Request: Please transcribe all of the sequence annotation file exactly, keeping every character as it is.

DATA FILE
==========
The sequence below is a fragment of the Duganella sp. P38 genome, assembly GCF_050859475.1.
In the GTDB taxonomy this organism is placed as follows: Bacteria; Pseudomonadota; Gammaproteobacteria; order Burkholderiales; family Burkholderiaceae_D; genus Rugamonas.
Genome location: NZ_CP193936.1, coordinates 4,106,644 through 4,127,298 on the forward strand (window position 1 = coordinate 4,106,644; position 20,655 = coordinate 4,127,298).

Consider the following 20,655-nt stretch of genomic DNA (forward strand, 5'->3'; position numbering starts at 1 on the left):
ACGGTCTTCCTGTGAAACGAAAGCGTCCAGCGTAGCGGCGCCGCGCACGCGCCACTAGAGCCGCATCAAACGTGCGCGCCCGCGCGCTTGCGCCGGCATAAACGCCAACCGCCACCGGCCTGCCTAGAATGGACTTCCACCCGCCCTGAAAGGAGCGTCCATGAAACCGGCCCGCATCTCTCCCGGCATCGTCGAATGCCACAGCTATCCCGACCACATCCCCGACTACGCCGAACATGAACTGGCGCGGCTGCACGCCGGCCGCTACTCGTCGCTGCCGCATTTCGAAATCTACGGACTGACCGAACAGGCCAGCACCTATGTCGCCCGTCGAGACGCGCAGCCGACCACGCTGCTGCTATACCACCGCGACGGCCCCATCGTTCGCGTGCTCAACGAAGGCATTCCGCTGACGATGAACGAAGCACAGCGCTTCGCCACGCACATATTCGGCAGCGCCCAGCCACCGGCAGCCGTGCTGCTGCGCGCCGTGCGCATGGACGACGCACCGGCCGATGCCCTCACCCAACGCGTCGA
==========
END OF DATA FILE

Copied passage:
The sequence below is a fragment of the Duganella sp. P38 genome, assembly GCF_050859475.1.
In the GTDB taxonomy this organism is placed as follows: Bacteria; Pseudomonadota; Gammaproteobacteria; order Burkholderiales; family Burkholderiaceae_D; genus Rugamonas.
Genome location: NZ_CP193936.1, coordinates 4,106,644 through 4,127,298 on the forward strand (window position 1 = coordinate 4,106,644; position 20,655 = coordinate 4,127,298).

Consider the following 20,655-nt stretch of genomic DNA (forward strand, 5'->3'; position numbering starts at 1 on the left):
ACGGTCTTCCTGTGAAACGAAAGCGTCCAGCGTAGCGGCGCCGCGCACGCGCCACTAGAGCCGCATCAAACGTGCGCGCCCGCGCGCTTGCGCCGGCATAAACGCCAACCGCCACCGGCCTGCCTAGAATGGACTTCCACCCGCCCTGAAAGGAGCGTCCATGAAACCGGCCCGCATCTCTCCCGGCATCGTCGAATGCCACAGCTATCCCGACCACATCCCCGACTACGCCGAACATGAACTGGCGCGGCTGCACGCCGGCCGCTACTCGTCGCTGCCGCATTTCGAAATCTACGGACTGACCGAACAGGCCAGCACCTATGTCGCCCGTCGAGACGCGCAGCCGACCACGCTGCTGCTATACCACCGCGACGGCCCCATCGTTCGCGTGCTCAACGAAGGCATTCCGCTGACGATGAACGAAGCACAGCGCTTCGCCACGCACATATTCGGCAGCGCCCAGCCACCGGCAGCCGTGCTGCTGCGCGCCGTGCGCATGGACGACGCACCGGCCGATGCCCTCACCCAACGCGTCGA